Chapter Thirteen

"At this he got up slowly from amongst all sorts of rubbish, stiff, hungry, trembling, miserable, and doubtful. 'Can you eat this?' she asked in her soft and timid voice. He must have taken her for a 'gracious lady.' He devoured ferociously, and tears were falling on the crust. Suddenly he dropped the bread, seized her wrist, and imprinted a kiss on her hand. She was not frightened. Through his forlorn condition she had observed that he was good-looking. She shut the door and walked back slowly to the kitchen. Much later on, she told Mrs. Smith, who shuddered at the bare idea of being touched by that creature.

"Through this act of impulsive pity he was brought back again within the pale of human relations with his new surroundings. He never forgot it - never.

"That very same morning old Mr. Swaffer (Smith's nearest neighbor) came over to give his advice, and ended by carrying him off. He stood, unsteady on his legs, meek, and caked over in half-dried mud, while the two men talked around him in an incomprehensible tongue. Mrs. Smith had refused to come downstairs till the madman was off the premises; Lily White, far from within the dark kitchen, watched through the open back door; and he obeyed the signs that were made to him to the best of his ability. But Smith was full of mistrust. 'Mind, sir! It may be all his cunning,' he cried repeatedly in a tone of warning. When Mr. Swaffer started the mare, the deplorable being sitting humbly by his side, through weakness, nearly fell out over the back of the high two-wheeled cart. Swaffer took him straight home. And it is then that I come upon the scene.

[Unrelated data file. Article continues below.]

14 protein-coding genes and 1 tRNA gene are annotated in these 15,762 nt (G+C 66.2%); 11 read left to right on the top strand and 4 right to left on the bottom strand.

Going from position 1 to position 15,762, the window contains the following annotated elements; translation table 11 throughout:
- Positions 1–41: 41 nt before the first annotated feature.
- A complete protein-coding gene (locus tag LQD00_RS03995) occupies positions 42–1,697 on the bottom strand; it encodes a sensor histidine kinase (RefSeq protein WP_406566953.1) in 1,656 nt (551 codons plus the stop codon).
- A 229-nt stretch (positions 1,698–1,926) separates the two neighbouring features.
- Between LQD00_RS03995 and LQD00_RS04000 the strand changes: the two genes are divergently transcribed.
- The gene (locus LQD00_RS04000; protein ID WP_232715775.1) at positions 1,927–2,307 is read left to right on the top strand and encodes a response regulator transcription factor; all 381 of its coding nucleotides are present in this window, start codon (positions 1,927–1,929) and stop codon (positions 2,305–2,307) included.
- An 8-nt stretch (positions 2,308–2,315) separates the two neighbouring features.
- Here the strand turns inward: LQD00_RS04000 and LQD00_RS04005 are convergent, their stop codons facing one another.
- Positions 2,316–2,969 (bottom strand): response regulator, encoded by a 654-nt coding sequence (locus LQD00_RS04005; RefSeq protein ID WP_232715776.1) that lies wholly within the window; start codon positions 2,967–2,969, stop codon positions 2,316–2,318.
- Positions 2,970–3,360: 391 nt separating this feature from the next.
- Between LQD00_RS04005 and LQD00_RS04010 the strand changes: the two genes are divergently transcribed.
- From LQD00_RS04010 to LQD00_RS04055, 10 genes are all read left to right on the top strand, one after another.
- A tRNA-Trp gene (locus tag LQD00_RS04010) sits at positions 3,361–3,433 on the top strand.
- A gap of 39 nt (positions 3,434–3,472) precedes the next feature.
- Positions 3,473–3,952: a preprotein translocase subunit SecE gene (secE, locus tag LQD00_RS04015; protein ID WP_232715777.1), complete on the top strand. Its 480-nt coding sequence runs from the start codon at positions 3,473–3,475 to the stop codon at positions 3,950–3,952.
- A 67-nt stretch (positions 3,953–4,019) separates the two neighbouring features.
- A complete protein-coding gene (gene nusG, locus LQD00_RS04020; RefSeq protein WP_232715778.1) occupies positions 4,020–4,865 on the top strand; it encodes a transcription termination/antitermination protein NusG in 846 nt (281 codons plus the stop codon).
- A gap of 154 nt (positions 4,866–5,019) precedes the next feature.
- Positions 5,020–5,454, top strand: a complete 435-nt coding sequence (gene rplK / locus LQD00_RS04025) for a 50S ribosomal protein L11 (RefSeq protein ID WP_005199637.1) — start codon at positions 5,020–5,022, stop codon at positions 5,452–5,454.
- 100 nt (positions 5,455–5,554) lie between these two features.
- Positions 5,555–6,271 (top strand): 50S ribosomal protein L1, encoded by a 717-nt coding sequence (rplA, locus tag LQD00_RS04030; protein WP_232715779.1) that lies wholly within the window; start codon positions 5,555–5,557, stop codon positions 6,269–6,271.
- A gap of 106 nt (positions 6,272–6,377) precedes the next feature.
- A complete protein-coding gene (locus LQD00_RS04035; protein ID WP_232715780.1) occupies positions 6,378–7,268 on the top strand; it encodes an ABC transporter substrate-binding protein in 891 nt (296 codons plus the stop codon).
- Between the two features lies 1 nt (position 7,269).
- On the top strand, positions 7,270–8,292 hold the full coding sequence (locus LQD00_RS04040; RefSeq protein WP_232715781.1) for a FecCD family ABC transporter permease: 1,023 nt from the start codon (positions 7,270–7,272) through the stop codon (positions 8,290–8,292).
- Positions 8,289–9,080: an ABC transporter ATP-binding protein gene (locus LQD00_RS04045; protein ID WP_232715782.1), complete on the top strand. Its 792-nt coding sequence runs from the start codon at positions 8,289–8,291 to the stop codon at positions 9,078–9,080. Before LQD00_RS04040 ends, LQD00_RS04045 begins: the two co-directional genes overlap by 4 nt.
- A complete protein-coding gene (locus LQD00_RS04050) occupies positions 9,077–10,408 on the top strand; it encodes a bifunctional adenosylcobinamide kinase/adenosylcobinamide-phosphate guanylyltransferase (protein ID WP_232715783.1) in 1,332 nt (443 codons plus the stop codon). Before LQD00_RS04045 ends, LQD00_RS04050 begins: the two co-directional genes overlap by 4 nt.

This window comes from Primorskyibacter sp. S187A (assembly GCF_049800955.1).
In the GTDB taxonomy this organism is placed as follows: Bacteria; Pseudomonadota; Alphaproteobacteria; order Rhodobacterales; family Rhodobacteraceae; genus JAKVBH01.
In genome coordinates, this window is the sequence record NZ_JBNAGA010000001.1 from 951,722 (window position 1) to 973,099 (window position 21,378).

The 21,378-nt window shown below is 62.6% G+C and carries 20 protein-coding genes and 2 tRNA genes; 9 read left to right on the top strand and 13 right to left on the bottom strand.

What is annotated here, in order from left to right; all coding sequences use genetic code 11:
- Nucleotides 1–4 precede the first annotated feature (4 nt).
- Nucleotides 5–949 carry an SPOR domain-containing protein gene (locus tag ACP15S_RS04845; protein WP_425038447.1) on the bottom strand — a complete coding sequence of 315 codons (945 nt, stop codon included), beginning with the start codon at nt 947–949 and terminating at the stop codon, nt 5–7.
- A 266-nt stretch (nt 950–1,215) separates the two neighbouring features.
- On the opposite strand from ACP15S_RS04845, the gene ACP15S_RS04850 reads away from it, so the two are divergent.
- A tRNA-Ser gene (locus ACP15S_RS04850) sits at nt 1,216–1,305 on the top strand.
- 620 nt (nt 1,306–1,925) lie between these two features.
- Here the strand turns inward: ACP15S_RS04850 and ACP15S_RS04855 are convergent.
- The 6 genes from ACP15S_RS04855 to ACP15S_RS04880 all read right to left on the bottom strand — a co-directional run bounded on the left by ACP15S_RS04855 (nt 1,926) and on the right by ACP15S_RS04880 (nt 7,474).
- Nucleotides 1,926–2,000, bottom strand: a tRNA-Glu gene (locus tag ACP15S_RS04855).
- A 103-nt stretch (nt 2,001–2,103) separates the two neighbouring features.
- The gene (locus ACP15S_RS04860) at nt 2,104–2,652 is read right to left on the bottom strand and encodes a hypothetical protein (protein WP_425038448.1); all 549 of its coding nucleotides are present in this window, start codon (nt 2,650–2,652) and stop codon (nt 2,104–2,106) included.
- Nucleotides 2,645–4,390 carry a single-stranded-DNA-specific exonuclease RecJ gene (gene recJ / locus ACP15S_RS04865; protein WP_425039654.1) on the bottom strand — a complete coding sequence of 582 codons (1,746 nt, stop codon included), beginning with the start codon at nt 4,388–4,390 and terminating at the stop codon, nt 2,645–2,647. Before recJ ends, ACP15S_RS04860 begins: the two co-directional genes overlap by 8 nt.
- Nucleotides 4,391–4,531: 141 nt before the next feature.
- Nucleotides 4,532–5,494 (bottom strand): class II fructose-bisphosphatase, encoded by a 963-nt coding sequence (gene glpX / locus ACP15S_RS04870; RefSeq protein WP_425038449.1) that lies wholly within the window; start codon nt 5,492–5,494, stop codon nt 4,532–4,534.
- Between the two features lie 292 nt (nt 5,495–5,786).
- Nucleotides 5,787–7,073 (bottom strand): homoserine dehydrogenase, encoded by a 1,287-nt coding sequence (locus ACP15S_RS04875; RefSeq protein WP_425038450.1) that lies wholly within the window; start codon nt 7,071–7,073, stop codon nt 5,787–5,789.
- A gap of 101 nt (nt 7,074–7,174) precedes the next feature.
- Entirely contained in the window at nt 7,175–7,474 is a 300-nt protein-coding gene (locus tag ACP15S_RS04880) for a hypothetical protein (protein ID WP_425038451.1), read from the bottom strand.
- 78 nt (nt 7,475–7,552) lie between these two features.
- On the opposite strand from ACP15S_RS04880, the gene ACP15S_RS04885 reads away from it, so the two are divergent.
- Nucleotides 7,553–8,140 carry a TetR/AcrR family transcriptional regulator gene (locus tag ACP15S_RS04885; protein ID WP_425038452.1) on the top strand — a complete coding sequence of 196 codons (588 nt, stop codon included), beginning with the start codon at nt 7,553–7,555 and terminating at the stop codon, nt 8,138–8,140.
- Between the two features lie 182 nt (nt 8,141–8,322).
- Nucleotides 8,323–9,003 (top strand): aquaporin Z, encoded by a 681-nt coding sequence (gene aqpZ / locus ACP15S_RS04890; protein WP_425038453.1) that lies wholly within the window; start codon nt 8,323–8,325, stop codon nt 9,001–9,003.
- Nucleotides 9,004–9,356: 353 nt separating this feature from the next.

"I was called in by the simple process of the old man beckoning to me with his forefinger over the gate of his house as I happened to be driving past. I got down, of course.

"'I've got something here,' he mumbled, leading the way to an outhouse at a little distance from his other farm-buildings.

The End

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